This action will be a specific roll-out of action 8 of the EU Adaptation Strategy, serving the policy objectives of the Green Paper on Insurance of Man-Made and Natural Disasters and following a number of key recommendations made in the DG CLIMA study on insurance, disaster risk and climate change. It will lead to insights into structural data sharing to improve adaptation action, risk prevention, risk transfer and disaster risk management, and it will provide experience and potential evidence of how integrating insurance in adaptation and disaster risk management can improve climate resilience, lower climate risk and adjust the insurance business model to the consequences of climate change.
- An outreach to municipal, regional and insurance stakeholders should be conducted before the start of this action.
- The action is proposed to be implemented after 2019 once the next Commission will assess the need for the revision of the Adaptation Strategy and will consider including any new or reinforced action. Analysis of 20 regional and urban adaptation plans to see which actions and investments are being planned to prevent or reduce the negative impacts of climate change;
- Integration of the economic development plans for the same regions and cities into the analysis under step a;
- Mapping of the extent to which insurance loss-data of climate-related extreme weather events have been used in those plans
- Improvement of the plans selected in step a, based on insurance data
Funding Sources and Needs: The resources assigned for the implementation of this initiative would come from existing EU funding instruments such as LIFE.
Implementation Risks: Failing to engage the insurance sector and getting access to the required information.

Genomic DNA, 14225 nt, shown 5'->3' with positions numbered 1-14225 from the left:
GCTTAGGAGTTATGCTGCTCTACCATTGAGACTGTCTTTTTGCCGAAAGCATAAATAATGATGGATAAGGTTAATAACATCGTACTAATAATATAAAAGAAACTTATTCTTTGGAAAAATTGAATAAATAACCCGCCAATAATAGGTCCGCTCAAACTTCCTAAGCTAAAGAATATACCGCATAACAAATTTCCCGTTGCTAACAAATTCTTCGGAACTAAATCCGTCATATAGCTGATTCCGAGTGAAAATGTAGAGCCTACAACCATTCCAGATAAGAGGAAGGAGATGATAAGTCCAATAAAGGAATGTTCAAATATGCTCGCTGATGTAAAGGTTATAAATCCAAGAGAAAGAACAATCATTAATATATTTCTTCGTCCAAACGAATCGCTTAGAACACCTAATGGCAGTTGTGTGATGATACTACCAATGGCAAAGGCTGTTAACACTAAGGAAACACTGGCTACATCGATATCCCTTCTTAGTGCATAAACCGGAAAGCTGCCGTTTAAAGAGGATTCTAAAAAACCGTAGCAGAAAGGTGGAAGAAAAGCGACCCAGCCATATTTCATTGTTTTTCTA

Responsible Institution: DG Clima
Contributing Institutions: Municipalities, regional authorities, insurance and re-insurance companies and EIOPA (European Insurance and Occupational Pensions Authority)
- 12.2019 communication established and a cooperation initiative in place
- 06.2020 incorporation of the gathered information in some already ongoing urban municipal/regional plans
Indicator of Completion: Number of urban and regional plans that integrate climate and risk related information originating the insurance sector.
- Draft Action R1: Revision of urban development and planning regulation tools, focusing on national, regional and local climate adaptation actions
- Draft Action R2: Further involvement of national municipality associations and Covenant of Mayors as key facilitators and supporters of local authorities
- Draft Action F1: Guidelines and toolkits for adaptation economic analysis
- Draft Action F2: Recommendations for the Ops of the ERDF in order to improve access for municipalities
- Draft Action F3: A new LIFE for urban adaptation projects
- Draft Action F4: Further support for the drafting of local adaptation plans
- Draft Action K1: Improving data accessibility for EU Municipalities in the framework of COPERNICUS
- Draft Action K2: Enhancing the urban content of Climate-ADAPT
- Draft Action K3: Political training academy on climate adaptation
- Draft Action K4: Enhancing citizen and stakeholder involvement at regional and local levels for climate adaptation agendas
- Draft Action K5: Promote open access on insurance data for climate risk management